When you pick up stitches, you are adding knit stitches to an existing work in order to expand the work.
Why would you pick up stitches? A few good reasons:
- To lengthen or add embellishment to a knitted piece that has been completed
- To add sleeves at an armhole
- To add a neckband
- To add a button hole
- To add edging or knitting to non-knitted items
- To work in a "mosaic knitting" technique
One thing you should consider when picking up stitches - especially when following pattern instructions. There is a difference between the instructions "Pick up stitches" and "Pick up and knit stitches".
- Picking up Stitches: Place existing loops onto your needle. You will treat them as knit stitches and follow knitting instructions to work them in a following row. These loops can be existing knitting stitches, crochet stitches, hairpin lace loops - any loop that can fit on your knitting needle.
- Picking up and Knitting Stitches: Bring a loop of yarn through a hole as if to knit and place it on your needle so that you can knit or purl it later. This hole can be an existing stitch somewhere within your knitted work, at the bound-off edge of your work or along the side of your knitted work. You are not limited to picking up stitches in knitting: If you can pass a loop through it, you can pick up a stitch in it.
To pick up and knit stitches along cast on / bind off edge of work:
|Step 1: Examine the structure of the fabric. By picking up stitches, you will be extending the structure of the stitches that are already there. This means, you are looking for the V's to identify adjacent stitches, since when you create a stitch, the bottom of the stitch is "V" in shape with the top being round.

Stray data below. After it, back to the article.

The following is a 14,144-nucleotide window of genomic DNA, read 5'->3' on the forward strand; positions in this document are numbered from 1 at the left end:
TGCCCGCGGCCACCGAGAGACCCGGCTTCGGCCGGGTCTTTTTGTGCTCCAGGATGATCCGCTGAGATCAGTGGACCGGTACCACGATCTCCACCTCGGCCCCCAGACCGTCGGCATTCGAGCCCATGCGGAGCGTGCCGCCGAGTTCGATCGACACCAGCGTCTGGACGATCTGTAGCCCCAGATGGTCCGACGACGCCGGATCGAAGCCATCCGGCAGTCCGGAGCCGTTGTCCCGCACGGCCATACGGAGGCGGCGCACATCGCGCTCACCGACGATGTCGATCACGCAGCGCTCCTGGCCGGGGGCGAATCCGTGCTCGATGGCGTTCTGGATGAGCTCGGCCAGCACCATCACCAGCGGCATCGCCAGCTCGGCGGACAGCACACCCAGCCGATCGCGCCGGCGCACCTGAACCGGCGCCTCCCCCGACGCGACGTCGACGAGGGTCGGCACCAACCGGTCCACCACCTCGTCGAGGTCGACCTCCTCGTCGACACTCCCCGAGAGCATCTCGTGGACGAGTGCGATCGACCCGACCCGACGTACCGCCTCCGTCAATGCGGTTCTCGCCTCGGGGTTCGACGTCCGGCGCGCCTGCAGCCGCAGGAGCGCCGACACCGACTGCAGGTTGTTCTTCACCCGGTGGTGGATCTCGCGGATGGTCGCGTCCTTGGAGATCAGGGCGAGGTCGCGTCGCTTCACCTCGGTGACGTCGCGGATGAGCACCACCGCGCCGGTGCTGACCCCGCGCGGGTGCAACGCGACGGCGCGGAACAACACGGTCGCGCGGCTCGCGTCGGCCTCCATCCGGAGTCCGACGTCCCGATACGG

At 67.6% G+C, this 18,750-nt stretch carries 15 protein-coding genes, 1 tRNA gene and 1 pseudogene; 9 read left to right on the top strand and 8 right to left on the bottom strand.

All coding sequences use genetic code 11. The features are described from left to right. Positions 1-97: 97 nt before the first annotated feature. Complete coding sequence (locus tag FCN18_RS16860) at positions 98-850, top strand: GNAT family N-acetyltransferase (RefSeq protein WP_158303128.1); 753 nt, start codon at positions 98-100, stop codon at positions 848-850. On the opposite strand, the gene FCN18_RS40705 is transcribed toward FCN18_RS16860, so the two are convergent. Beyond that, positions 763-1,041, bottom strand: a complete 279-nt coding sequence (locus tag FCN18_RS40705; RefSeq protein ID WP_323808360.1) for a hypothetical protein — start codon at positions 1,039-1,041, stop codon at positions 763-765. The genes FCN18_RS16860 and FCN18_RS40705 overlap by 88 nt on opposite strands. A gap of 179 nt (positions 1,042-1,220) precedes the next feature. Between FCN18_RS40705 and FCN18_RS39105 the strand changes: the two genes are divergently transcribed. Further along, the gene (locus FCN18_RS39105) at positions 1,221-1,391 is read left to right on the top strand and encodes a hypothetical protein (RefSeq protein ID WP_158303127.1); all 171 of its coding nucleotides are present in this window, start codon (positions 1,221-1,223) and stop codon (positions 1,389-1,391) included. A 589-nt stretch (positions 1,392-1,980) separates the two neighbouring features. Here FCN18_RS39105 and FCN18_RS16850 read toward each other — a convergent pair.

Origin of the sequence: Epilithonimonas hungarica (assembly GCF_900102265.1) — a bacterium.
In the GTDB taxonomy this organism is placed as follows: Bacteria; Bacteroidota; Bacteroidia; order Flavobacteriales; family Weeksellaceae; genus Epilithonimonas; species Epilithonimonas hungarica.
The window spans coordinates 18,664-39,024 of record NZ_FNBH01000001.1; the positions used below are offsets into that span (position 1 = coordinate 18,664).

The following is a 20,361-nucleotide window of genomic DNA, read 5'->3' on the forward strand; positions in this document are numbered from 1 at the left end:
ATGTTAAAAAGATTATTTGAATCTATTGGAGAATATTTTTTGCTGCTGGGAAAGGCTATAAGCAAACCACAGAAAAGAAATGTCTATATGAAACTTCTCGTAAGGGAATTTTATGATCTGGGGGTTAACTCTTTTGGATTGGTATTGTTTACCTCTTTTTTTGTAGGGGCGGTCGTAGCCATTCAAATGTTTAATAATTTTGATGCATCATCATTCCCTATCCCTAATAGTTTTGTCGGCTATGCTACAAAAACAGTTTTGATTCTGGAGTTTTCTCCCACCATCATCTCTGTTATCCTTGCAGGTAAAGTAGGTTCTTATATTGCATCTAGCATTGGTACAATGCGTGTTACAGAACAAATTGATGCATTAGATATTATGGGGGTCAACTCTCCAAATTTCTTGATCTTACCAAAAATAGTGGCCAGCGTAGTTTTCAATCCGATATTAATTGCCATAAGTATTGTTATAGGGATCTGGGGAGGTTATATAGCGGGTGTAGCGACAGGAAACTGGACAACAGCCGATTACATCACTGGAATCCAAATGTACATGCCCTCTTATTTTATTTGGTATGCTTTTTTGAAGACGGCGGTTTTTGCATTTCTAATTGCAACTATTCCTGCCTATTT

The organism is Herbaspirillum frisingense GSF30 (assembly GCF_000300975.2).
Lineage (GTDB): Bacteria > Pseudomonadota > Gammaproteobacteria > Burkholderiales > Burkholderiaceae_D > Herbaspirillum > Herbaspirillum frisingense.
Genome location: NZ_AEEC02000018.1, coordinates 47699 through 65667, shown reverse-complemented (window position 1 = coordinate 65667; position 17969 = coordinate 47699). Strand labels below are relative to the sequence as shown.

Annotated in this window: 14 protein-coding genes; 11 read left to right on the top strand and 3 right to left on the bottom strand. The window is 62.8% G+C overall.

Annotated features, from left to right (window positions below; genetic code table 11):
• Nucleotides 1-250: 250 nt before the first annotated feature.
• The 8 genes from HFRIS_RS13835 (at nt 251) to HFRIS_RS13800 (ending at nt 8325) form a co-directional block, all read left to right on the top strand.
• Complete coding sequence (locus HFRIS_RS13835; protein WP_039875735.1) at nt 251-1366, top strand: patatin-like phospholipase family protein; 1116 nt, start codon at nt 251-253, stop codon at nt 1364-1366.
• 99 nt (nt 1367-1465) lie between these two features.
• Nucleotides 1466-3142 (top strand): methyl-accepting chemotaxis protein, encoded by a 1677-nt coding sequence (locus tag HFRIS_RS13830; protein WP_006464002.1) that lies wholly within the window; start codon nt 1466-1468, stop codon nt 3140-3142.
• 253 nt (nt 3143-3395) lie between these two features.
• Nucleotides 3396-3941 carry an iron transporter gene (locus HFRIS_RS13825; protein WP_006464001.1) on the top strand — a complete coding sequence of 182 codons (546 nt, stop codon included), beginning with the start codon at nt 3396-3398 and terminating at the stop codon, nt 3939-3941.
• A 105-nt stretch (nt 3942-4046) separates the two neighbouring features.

|Step 2: Stitches are typically picked up from the RS (Right Side) of the work. Hold your yarn to the back of the knitted fabric, insert your needle through the opening of the "V" of the stitch in the row just below the bound-off or cast on edge, wrap your yarn around the needle as if to knit and pull a loop through onto your needle.
|Appearance of a completed row of picked up stitches along the cast on/bound off edge of knitted work.
To pick up and knit stitches along side of knitted work...
Note: When picking up stitches along the side of knitted work, you must keep in mind that the row gauge and the stitch gauge are different: A stitch is typically wider than it is high. Because of this, you will typically not pick up a stitch in each row: You will skip a row every so often. Unless your pattern specifies a gauge for you to use when picking up stitches along the side, pick up stitches in 3 out of every 4 rows.
Step 1: With RS of the work facing, insert the needle between 2 purl bars, one stitch from the edge. If working along a straight edge, take care to pick up stitches in the same line of stitches in order to keep a neat appearance.
If picking up stitches along an edge with decreases, such as a V-neck, take care to consistently pick up stitches one stitch from the edge to hide the jagged shaped edge.
|Appearance of a completed row of picked up stitches along the side of knitted work.
To pick up and knit stitches in hairpin lace:
Wrap yarn around needle as if to knit and pull up a loop.
|Step 3: Appearance of a completed row of picked up stitches in hairpin lace work.
To pick up stitches along a row of knitted work:
|Step 1: Examine the structure of the fabric. Identify adjacent stitches by searching for the "V", and then identify the front of the stitch which lies to the right of the "V".
|Step 2: Moving your needle from right to left, slip the front of the stitch on to your needle.